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HALL OF FAMEon 9 January 2006
According to the actor Peter Cushing's introduction to this scrapbook on Sherlock Holmes, 'you cannot have too much of a good thing'. Even by the early 1970s, when this book was first produced (as a look back over the previous 50 years of coverage of Sherlock Holmes, since the publication of the last of the official stories), there were literally hundreds of books available, and editions, articles, films, plays, radio and television shows, and more too numerous to count.
Haining does not intend to be exhaustive by any means, but rather, by means of this scrapbook, to introduce fans of Holmes, newcomers and aficionados alike, to the wide range of possibilities within the Holmesian arena. That Peter Cushing penned the introduction is a good example -- Cushing portrayed Holmes in character, as well as being an expert in Holmesian lore himself.
Sherlock Holmes is one of the best known detectives in the world -- so famous in fact, that 221B Baker Street in London continues to get mail adddressed to this fictional character almost a century after he would have died had he been a real person. There are groups of people -- Sherlockians and Holmesians, the distinction between which is rather subtle -- who delight in retelling the tales. The official canon is 60 stories -- 56 short stories, and 4 novels, published at various times during Conan Doyle's life. However, Conan Doyle wrote far more than he ever published as part of the official canon, and some relates directly to Holmes; other pieces remain controversial with regard to their applicability.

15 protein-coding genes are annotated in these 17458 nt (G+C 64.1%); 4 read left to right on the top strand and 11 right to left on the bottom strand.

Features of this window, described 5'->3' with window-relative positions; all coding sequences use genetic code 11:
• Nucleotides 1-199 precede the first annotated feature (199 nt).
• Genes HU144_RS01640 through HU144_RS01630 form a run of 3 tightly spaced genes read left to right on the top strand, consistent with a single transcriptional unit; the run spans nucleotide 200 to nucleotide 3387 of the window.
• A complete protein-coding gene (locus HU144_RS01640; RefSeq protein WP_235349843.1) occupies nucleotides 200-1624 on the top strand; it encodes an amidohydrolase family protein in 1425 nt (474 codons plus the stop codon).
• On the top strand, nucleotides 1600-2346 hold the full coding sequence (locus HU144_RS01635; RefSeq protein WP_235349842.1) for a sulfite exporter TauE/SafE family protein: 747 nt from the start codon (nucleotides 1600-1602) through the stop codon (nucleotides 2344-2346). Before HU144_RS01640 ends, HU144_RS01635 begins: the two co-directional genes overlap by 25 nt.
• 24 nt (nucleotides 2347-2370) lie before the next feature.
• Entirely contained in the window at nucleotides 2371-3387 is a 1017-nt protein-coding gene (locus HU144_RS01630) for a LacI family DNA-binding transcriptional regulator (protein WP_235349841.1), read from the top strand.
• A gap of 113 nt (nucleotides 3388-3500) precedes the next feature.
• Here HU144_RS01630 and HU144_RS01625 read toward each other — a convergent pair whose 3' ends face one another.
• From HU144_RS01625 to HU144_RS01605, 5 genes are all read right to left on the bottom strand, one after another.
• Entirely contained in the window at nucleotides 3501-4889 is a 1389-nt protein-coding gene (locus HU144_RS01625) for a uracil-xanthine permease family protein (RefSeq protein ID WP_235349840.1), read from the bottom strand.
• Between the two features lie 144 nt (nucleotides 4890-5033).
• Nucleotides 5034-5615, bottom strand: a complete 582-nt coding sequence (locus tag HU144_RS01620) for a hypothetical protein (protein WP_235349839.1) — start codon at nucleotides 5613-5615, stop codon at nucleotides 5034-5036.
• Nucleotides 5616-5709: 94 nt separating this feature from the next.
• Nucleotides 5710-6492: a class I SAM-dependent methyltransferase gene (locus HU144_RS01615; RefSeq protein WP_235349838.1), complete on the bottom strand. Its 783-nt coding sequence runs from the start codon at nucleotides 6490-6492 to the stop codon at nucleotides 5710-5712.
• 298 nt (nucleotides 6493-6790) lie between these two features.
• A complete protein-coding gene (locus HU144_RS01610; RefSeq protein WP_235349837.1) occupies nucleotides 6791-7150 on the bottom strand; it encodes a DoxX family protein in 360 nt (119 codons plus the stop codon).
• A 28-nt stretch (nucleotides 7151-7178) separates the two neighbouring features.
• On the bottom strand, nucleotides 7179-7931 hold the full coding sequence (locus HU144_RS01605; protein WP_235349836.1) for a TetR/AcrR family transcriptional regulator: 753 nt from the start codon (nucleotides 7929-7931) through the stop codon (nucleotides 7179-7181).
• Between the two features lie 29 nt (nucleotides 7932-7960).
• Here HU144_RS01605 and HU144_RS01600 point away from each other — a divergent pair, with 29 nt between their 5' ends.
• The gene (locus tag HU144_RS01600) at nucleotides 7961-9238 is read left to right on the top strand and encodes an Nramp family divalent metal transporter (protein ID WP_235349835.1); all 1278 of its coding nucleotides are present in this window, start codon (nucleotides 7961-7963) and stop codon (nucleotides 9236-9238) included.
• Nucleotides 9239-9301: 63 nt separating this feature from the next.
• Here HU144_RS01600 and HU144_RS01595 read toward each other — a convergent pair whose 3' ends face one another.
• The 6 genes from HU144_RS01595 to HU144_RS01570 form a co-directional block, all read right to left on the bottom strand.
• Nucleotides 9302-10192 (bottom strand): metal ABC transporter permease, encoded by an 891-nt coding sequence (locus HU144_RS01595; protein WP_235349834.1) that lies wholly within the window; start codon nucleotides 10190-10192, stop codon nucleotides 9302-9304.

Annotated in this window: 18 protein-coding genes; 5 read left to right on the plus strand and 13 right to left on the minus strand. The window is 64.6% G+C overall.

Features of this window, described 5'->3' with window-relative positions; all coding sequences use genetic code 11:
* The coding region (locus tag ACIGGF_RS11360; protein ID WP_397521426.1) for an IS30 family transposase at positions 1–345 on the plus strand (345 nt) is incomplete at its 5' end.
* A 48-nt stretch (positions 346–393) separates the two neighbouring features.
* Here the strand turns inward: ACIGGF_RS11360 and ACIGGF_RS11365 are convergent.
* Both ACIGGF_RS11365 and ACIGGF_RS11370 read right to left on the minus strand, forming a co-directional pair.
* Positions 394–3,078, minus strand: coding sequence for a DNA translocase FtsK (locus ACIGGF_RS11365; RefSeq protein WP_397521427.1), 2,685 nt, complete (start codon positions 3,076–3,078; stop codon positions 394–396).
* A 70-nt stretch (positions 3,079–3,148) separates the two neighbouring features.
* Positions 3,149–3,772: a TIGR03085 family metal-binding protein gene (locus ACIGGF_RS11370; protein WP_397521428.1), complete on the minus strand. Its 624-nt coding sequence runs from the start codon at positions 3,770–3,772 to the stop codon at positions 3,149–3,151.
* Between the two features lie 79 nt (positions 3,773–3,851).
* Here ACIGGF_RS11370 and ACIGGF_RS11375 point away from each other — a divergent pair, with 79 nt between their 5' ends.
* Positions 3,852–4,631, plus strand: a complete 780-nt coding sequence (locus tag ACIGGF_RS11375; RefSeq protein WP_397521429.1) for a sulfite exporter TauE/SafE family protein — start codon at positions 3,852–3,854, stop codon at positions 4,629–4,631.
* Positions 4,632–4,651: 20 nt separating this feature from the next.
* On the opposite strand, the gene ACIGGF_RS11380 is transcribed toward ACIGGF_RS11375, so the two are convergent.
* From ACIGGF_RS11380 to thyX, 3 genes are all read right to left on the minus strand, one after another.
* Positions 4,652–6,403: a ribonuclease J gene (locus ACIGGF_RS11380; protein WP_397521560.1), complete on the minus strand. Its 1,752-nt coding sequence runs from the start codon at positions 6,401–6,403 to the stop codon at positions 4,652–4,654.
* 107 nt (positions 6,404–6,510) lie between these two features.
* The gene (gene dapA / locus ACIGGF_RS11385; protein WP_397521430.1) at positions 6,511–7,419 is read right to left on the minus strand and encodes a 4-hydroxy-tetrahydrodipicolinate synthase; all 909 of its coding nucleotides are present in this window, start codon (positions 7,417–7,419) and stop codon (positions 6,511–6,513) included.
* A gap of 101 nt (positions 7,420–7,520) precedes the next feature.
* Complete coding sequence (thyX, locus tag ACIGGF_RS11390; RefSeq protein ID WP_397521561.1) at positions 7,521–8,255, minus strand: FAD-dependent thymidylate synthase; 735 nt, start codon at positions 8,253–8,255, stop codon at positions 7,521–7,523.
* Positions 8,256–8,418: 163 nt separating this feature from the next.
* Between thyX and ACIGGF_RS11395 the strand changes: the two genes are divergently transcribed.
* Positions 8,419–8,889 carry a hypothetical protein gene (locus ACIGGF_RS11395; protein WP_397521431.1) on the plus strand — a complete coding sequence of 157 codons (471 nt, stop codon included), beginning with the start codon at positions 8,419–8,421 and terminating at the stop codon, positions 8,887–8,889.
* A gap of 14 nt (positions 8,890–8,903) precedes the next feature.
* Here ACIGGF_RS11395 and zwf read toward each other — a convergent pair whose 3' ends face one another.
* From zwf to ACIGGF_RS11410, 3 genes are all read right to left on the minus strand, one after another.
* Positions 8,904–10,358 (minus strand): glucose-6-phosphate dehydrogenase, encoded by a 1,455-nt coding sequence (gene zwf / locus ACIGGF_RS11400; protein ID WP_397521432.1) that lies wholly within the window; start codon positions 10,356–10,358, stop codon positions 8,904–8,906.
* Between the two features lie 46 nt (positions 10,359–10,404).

Holmes has appeared virtually everywhere. Haining reprints copies of cigarette cards with Holmesian characters, playbills, advertisements, 'Strand' drawings, diagrams of rooms, routes, and maps. He includes photographs of significant figures, including major actors to play Holmes (Rathbone, Norwood, Gillette, etc.) and Watson (Bruce, etc.), as well as Conan Doyle himself. One of the recurring features in the book is a series of letters, some to editors in newspapers, some to Holmes himself - this includes a mock obituary that might have appeared in The Times of London, had Holmes been a 'real' person.
There are plaques in London, just as real historical figures have, commemorating not only the location of where 221B Baker Street was (or would have been), but also plaques erected commemorating Watson's first meeting with Holmes, and even Watson's meeting with Stamford, who introduced the pair to each other. There are cartoons, film stills, play photos, a recreation of Holmes' Baker Street flat, and more. The wide range of Holmesian lore beyond Conan Doyle far exceeded Conan Doyle's own output by millions, in currency and in printed pages.
This relatively brief collection is a great addition to any Sherlockian or Holmesian library.
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